US crude oil rig count
On August 11, Baker Hughes (BHI) released its US crude oil rig count report. Baker Hughes (BHI) reported that the US crude oil rig count rose by three or 0.4% to 768 from August 4 to August 11.
Rigs have risen 94% from the same period in 2016 due to the rise in crude oil prices in second half of 2016. Moves in crude oil (XLE)(USO)(OIH) prices impact drillers such as Halliburton (HAL), Atwood Oceanics (ATW), Diamond Offshore Drilling (DO), and Baker Hughes (BHI).
US crude oil rig count: Peak and low
The US crude oil rig count hit 1,609 in October 2014—the highest level ever. In contrast, rigs hit 316 in May 2016—the lowest level since the 1940s. Rigs have risen ~141% from lows in May 2016. The rise in rigs should lead to a rise in crude oil production, which would pressure oil (IEZ)(XES)(BNO) prices.
EIA’s monthly drilling report
The EIA (U.S. Energy Information Administration) is scheduled to release its monthly “Drilling Productivity” report on August 14, 2017. In its previous report, the EIA estimates that US shale oil production will rise in the seven shale regions by 113,000 bpd (barrels per day) to 5,585,000 bpd in August 2017.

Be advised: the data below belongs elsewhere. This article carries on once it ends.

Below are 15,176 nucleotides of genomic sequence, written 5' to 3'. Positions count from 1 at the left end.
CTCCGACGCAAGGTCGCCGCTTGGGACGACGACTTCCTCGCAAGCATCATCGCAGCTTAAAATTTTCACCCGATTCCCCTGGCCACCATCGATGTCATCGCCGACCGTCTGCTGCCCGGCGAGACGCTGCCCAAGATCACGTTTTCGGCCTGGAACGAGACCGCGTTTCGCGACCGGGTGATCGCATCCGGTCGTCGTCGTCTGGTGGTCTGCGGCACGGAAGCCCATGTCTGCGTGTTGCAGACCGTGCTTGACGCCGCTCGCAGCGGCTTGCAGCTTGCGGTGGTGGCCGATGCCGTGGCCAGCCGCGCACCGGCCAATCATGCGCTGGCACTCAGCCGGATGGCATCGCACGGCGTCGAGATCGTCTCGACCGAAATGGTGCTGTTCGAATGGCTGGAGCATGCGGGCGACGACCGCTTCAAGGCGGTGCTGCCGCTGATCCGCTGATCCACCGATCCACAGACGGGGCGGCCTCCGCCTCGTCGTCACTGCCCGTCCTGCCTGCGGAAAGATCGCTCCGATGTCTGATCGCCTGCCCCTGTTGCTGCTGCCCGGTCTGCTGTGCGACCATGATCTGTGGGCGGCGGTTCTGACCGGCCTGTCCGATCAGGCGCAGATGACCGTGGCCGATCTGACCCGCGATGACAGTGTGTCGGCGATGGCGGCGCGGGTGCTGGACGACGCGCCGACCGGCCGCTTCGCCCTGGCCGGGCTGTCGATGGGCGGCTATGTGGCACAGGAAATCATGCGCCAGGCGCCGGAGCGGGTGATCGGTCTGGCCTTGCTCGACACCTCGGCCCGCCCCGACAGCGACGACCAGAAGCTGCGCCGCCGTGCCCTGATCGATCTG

Production is at its highest level since early 2016. It’s expected to rise mainly in the Permian and Eagle Ford shale regions during this period.
President Trump’s energy plans could increase US drilling activity in 2017. A market survey showed that $57.0 billion has been invested in US shale oil production in the last 18 months. It would support US production and pressure crude oil (RYE)(VDE) prices.
Read Crude Oil: Price Forecasts and Hedge Funds’ Position for more information on crude oil price forecasts.
Read Decoding Global Crude Oil Demand and Supply Drivers and Refinery Demand and Crude Oil Inventories Drive Oil Futures for more information.
For more on natural gas, read Supply and Demand Could Drive Natural Gas Prices Higher.